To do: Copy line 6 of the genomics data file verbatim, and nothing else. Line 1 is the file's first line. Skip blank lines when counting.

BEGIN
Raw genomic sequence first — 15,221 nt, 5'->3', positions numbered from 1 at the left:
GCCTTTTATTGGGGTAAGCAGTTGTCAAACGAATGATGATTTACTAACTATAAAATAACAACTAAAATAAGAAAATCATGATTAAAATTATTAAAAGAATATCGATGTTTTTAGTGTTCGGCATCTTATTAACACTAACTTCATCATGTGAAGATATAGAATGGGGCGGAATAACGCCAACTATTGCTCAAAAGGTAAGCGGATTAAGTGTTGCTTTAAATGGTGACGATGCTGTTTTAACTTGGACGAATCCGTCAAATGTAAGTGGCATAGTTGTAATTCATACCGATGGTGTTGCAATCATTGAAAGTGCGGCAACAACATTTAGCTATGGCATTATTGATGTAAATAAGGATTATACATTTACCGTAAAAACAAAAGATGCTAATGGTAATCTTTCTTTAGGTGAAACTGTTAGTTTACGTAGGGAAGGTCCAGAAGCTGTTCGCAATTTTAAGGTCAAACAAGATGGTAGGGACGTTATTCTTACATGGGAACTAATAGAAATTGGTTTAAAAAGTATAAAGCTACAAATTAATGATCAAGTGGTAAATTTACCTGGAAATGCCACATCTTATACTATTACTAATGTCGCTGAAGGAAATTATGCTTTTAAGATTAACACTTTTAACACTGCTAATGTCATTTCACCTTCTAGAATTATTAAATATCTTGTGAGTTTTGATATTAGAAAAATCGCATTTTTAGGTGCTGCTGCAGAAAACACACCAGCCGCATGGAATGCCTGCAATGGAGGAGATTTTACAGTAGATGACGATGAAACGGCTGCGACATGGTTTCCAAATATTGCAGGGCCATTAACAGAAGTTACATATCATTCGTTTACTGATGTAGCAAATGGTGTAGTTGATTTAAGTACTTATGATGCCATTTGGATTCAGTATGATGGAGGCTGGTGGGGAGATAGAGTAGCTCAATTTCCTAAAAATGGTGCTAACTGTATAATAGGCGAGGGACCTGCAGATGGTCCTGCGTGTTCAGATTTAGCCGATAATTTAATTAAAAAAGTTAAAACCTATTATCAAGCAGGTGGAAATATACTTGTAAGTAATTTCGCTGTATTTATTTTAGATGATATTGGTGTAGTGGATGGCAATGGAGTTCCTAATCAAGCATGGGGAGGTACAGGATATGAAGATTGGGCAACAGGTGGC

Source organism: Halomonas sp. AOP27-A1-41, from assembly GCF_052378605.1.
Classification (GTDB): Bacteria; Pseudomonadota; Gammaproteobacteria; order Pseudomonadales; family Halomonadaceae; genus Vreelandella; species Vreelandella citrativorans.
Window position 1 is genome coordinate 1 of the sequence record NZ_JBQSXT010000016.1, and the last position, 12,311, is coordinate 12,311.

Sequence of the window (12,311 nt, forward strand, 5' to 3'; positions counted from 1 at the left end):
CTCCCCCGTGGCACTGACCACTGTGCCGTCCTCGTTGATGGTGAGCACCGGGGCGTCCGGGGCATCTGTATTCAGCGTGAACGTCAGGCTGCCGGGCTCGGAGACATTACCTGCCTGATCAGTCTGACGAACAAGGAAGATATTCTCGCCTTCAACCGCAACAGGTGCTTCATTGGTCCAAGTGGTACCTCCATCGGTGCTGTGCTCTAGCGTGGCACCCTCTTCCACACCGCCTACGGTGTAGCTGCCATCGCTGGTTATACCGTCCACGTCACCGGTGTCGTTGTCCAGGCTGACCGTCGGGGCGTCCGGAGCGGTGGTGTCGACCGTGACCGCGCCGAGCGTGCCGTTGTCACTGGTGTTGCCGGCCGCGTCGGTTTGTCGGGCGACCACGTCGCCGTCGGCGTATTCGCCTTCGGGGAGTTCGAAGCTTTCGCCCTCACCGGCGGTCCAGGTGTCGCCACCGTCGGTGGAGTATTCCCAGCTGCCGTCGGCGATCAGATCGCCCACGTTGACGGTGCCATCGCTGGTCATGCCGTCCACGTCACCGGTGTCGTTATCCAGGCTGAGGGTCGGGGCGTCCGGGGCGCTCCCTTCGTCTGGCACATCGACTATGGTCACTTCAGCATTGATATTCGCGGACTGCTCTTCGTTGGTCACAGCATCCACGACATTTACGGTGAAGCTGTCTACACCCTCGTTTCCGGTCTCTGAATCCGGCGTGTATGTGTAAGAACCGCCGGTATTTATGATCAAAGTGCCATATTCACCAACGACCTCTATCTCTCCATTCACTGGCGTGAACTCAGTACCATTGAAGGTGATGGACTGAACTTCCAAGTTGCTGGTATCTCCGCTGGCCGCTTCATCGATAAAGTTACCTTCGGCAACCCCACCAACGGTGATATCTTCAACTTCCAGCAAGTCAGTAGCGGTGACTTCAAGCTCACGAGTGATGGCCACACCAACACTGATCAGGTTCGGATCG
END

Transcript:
Sequence of the window (12,311 nt, forward strand, 5' to 3'; positions counted from 1 at the left end):